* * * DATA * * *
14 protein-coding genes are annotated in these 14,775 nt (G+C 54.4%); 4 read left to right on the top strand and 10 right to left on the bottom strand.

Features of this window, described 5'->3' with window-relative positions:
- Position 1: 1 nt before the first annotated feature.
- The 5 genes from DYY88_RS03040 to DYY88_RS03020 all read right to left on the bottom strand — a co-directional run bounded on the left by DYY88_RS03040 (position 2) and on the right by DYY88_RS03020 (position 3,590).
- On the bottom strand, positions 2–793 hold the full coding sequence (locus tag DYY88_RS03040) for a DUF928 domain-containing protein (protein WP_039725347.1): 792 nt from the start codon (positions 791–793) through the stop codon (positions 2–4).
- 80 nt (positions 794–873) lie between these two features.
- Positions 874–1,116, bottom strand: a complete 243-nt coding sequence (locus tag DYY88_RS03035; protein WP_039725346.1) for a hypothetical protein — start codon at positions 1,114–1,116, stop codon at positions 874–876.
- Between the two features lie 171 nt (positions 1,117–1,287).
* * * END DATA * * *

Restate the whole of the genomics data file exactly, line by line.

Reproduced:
14 protein-coding genes are annotated in these 14,775 nt (G+C 54.4%); 4 read left to right on the top strand and 10 right to left on the bottom strand.

Features of this window, described 5'->3' with window-relative positions:
- Position 1: 1 nt before the first annotated feature.
- The 5 genes from DYY88_RS03040 to DYY88_RS03020 all read right to left on the bottom strand — a co-directional run bounded on the left by DYY88_RS03040 (position 2) and on the right by DYY88_RS03020 (position 3,590).
- On the bottom strand, positions 2–793 hold the full coding sequence (locus tag DYY88_RS03040) for a DUF928 domain-containing protein (protein WP_039725347.1): 792 nt from the start codon (positions 791–793) through the stop codon (positions 2–4).
- 80 nt (positions 794–873) lie between these two features.
- Positions 874–1,116, bottom strand: a complete 243-nt coding sequence (locus tag DYY88_RS03035; protein WP_039725346.1) for a hypothetical protein — start codon at positions 1,114–1,116, stop codon at positions 874–876.
- Between the two features lie 171 nt (positions 1,117–1,287).